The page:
So what do 1000 vegan recipes look like? Something like this …
Trust me, this hard-backed baby is thick. I thought there were two books in the package. Now, whenever Robin Robertson, author of 1,000 Vegan Recipes, is asked “What does a vegan eat?” she won’t need to say a word. She can just haul out with this massive cookbook and lay it on them.
I must admit, when I thought of the idea of this many recipes in one book, I was a bit overwhelmed. I have had jam-packed cookbooks sit on my shelves for years merely because it is just too much work to sift through them. But 1,000 Vegan Recipes is beautifully organized, and filled with simple, yet flavorful recipes. It really is that cookbook you open up when you don’t know what to make and you don’t want to have to head to the store to pick anything up. Just thumbing through, I found dozens of recipes that used only ingredients I regularly stock.
I would give you a list of sample recipes, but there are simply too many to give you an accurate overview. Entrees, appetizers, sauces, soups, desserts … dozens upon dozens of recipes for every category. Instead, I will give a quick review of the three recipes I trialed within 24 hours of receiving this book.
It was lunch time when the book arrived, otherwise known as big-massive salad time, and I was craving something new for our salad dressing. I went for the Creamy Artichoke Dressing and didn’t regret it.
I won’t give away the secret, but this amazingly dairy-free dressing took no more than two minutes and a blender to create and it didn’t contain any mayo (vegan or otherwise) or dairy alternatives! Yet, it turned out so rich and creamy. Upon refrigeration it thickens even more, so you can thin it a bit for a lighter dressing.
Of course, after lunch I was craving something sweet, and the Agave-Glazed Pecans recipe looked too, too easy. But, I turned them into Maple-Glazed Pecans (an option Robin gave in the cookbook), and used a heavy hand with the vanilla.
I was surprised by how gooey they turned out, but that was a benefit in my book. They were delicious! Though next time I mights spice them up even more.
As long as I was cooking up the pecans, I thought, “Why not try the walnut recipe too?” The savory Five-Spiced Walnuts tasted like hot buttered popcorn (with a fragrant kick) right out of the oven! This easy recipe is going to the top of my repeat list.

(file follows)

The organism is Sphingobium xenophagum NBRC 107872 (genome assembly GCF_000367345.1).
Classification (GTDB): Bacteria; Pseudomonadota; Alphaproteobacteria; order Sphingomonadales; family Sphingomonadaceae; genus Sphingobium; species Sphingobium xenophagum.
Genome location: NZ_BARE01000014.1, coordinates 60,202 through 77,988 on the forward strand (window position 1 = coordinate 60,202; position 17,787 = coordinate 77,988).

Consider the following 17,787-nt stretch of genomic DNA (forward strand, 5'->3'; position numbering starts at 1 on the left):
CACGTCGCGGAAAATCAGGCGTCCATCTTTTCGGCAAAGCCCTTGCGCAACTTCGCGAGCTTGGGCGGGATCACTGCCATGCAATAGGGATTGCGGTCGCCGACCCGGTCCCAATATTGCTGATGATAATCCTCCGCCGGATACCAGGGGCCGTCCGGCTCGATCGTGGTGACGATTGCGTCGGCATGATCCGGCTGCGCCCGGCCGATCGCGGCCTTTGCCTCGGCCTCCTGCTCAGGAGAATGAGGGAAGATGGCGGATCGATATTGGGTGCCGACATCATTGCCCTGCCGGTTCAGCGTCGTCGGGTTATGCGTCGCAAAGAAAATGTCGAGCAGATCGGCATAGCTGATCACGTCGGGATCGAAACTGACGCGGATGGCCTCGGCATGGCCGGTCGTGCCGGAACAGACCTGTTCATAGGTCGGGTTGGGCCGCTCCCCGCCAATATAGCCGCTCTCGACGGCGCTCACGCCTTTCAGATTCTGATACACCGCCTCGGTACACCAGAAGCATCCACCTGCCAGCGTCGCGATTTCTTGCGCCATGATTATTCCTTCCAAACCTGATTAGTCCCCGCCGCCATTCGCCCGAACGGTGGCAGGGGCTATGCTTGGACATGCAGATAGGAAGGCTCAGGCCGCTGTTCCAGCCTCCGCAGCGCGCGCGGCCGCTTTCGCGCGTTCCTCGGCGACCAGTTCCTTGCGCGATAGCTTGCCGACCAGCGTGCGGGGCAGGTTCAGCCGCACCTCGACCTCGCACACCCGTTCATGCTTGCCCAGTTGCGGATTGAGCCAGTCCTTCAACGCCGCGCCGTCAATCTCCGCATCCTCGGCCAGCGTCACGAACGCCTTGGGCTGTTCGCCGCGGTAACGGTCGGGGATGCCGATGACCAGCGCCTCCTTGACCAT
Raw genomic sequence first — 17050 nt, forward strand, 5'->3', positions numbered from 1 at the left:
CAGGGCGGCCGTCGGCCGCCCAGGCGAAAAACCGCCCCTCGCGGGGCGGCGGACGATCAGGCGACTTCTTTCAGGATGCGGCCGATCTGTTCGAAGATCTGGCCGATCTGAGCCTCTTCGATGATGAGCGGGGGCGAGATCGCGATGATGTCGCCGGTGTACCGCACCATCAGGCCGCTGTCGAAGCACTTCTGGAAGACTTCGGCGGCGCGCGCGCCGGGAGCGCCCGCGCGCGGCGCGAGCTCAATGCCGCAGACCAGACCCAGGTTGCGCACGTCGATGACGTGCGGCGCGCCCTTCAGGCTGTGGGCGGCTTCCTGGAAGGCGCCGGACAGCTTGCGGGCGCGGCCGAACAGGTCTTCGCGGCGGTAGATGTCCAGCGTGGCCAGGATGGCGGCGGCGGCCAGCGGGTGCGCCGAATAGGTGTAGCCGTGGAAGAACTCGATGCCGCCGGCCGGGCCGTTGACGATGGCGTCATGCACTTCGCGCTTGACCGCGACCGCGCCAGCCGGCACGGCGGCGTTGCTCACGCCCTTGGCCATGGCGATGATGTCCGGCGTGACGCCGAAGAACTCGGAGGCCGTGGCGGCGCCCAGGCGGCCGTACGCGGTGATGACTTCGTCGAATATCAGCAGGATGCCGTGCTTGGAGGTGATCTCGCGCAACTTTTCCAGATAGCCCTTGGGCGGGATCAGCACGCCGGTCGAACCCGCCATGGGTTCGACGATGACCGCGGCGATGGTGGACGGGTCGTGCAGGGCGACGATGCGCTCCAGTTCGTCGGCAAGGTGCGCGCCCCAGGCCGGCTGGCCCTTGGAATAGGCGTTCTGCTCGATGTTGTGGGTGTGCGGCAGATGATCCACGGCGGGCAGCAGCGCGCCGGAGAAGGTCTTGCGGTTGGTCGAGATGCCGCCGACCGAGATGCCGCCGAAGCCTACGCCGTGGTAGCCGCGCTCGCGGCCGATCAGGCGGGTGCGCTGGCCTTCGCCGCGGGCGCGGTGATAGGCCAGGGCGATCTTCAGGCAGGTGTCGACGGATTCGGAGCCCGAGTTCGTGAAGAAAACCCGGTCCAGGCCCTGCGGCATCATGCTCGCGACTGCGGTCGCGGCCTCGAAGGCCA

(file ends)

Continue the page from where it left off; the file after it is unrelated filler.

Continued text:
Of course, there are many more substantial recipes in this book, but I barely got past skimming the first few chapters before I was compelled to head to the kitchen. But don’t take my word for it … Win a copy for yourself today!
- To enter to win a copy of 1,000 Vegan Recipes, leave a comment on this post telling me why you want to win this cookbook.
- To receive a bonus entry, spread the word about this giveaway … tweet it, share it with your friends on facebook, mention it on your blog, or email some colleagues … whatever works for you. Just make sure you come back here and leave a second comment letting me know you did.
Entries will close at midnight TODAY, so get your entry in now! All of this week’s cookbook winners will be announced at the end of the week.
It is very rare that I would post a recipe here that I haven’t yet trialed, but when Robin mentioned featuring her Hollandaze Sauce recipe, I lept at the opportunity. And, I can assure you, I will be making this recipe to top some asparagus very soon …
This recipe is from 1,000 Vegan Recipes by Robin Robertson, published by John Wiley & Sons.
- 3/4 Cup Unsalted Raw Cashews
- 3 Tablespoons Nutritional Yeast
- 1/2 Cup Hot Water
- 3 Tablespoons Fresh Lemon Juice
- 1/2 Teaspoon Yellow Mustard
- 1/2 Teaspoon Salt
- 1/8 Teaspoon Turmeric
- Pinch Ground Cayenne
- 3 Tablespoons Vegan Margarine
In a high-speed blender, process the cashews to a fine powder. Add the nutritional yeast, water, lemon juice, mustard, salt, turmeric, and cayenne and blend until smooth.
In a small saucepan, melt the margarine over medium heat and add to the cashew mixture. Blend until smooth. Serve as is or return the sauce to the same saucepan and heat, stirring, over low heat.
Yields 1 1/2 cups